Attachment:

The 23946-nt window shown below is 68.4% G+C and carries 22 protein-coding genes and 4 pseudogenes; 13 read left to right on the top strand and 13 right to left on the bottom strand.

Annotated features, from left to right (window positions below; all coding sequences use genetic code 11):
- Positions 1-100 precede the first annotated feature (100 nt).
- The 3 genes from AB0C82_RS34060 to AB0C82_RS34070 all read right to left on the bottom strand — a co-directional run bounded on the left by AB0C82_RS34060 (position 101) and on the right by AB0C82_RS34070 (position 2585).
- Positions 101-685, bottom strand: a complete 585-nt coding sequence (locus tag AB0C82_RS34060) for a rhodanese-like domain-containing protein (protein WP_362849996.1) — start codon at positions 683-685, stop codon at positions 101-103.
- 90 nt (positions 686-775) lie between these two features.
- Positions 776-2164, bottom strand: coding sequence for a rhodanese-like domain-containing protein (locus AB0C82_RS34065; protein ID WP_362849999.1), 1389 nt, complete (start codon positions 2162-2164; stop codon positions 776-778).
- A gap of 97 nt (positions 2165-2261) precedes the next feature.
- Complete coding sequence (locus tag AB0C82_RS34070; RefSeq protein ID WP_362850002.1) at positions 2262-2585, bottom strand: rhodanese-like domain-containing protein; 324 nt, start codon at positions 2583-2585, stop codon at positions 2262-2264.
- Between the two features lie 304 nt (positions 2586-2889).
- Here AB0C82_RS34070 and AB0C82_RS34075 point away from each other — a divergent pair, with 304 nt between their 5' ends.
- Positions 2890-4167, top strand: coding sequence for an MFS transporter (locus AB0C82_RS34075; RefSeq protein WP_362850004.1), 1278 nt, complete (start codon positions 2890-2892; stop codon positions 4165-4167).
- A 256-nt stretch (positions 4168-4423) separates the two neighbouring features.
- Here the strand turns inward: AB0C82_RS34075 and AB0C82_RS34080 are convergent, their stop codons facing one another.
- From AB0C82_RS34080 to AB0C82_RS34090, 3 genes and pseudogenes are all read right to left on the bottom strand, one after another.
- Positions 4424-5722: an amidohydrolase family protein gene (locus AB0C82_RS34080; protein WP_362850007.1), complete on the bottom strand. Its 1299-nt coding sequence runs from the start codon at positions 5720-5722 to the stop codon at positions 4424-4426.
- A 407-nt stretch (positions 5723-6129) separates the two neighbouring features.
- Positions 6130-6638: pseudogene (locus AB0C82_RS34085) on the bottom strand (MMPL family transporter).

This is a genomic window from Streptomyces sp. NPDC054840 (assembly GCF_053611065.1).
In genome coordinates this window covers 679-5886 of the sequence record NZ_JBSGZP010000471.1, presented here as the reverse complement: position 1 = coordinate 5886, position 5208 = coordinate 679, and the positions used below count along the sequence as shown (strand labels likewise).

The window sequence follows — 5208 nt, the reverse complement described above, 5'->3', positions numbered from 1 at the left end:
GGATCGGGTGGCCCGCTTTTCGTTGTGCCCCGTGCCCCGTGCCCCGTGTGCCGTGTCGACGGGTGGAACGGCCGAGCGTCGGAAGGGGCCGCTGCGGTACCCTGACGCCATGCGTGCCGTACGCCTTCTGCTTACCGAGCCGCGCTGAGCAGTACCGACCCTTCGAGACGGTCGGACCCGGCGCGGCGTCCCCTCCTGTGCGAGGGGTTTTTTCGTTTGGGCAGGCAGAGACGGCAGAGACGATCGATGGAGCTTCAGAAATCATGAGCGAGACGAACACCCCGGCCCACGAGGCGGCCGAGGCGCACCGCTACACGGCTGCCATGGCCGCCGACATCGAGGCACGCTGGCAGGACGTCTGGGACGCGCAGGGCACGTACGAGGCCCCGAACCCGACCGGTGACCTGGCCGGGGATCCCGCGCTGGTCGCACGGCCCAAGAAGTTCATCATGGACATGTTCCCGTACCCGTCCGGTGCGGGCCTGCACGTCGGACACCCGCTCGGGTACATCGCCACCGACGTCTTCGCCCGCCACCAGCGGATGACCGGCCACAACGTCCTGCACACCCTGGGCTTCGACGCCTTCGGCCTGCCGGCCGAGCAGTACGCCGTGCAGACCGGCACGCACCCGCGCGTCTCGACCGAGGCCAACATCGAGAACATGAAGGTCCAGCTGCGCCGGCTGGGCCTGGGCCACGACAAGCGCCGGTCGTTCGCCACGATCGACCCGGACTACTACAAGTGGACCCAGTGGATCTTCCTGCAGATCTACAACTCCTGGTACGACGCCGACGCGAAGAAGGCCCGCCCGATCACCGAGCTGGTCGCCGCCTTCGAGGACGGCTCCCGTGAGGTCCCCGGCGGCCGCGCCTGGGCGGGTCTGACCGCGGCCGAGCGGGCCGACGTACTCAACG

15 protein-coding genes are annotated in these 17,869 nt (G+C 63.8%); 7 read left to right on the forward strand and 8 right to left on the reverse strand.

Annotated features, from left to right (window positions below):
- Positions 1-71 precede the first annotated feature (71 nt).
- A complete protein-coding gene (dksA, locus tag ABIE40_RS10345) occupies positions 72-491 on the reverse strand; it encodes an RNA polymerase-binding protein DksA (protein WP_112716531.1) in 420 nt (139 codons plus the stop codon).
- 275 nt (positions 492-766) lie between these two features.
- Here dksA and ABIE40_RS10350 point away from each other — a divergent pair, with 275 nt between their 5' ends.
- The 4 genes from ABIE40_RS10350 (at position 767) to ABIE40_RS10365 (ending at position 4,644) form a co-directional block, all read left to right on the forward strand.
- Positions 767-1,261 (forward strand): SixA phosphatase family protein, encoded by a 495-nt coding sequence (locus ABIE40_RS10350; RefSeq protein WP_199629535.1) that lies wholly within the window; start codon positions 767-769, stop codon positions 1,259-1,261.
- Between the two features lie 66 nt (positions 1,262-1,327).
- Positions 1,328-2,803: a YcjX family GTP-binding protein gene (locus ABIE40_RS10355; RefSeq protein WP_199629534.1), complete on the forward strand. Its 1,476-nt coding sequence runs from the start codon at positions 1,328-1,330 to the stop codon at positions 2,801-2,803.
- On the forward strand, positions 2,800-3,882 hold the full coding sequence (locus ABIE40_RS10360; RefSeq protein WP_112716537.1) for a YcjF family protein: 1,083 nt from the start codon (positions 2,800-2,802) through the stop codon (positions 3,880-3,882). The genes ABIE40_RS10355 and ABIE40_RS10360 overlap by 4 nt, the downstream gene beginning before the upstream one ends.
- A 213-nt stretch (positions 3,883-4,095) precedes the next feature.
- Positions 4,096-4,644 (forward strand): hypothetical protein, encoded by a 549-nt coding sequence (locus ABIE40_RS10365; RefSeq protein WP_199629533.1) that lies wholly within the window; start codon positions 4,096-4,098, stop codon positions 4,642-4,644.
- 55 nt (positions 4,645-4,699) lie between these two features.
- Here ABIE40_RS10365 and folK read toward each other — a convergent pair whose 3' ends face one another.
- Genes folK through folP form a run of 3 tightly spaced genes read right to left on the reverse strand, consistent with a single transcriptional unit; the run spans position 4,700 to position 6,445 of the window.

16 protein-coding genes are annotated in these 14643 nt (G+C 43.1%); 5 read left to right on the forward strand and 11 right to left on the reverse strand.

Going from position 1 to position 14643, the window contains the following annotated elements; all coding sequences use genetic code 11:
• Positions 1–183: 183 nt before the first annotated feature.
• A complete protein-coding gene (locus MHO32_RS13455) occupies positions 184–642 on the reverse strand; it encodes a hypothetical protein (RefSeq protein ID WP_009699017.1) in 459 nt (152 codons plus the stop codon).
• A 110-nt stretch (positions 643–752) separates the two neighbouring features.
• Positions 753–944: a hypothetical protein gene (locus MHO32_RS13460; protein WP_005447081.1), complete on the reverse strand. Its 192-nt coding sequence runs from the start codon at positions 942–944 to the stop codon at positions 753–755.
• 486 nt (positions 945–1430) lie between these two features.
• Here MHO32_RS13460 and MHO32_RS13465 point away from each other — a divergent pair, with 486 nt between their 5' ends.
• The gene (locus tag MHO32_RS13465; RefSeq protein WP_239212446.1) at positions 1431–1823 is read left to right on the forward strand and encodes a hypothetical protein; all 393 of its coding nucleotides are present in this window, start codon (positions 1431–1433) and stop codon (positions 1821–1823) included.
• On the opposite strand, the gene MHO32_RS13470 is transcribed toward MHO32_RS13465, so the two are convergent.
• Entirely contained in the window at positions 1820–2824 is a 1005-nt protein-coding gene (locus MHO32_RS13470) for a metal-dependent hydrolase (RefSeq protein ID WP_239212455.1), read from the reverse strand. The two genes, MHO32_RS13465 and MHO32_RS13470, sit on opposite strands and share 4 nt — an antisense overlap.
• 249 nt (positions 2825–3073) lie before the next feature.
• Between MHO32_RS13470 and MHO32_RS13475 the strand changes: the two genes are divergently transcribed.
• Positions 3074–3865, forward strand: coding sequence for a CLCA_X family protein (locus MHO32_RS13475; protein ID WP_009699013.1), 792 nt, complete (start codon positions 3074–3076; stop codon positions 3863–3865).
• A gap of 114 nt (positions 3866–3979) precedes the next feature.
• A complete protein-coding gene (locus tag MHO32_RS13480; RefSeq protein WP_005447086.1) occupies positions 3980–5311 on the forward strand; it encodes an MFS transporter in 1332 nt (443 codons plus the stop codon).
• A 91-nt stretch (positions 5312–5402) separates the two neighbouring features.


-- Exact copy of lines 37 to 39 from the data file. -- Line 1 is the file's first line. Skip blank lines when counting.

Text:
- Here ABIE40_RS10365 and folK read toward each other — a convergent pair whose 3' ends face one another.
- Genes folK through folP form a run of 3 tightly spaced genes read right to left on the reverse strand, consistent with a single transcriptional unit; the run spans position 4,700 to position 6,445 of the window.

16 protein-coding genes are annotated in these 14643 nt (G+C 43.1%); 5 read left to right on the forward strand and 11 right to left on the reverse strand.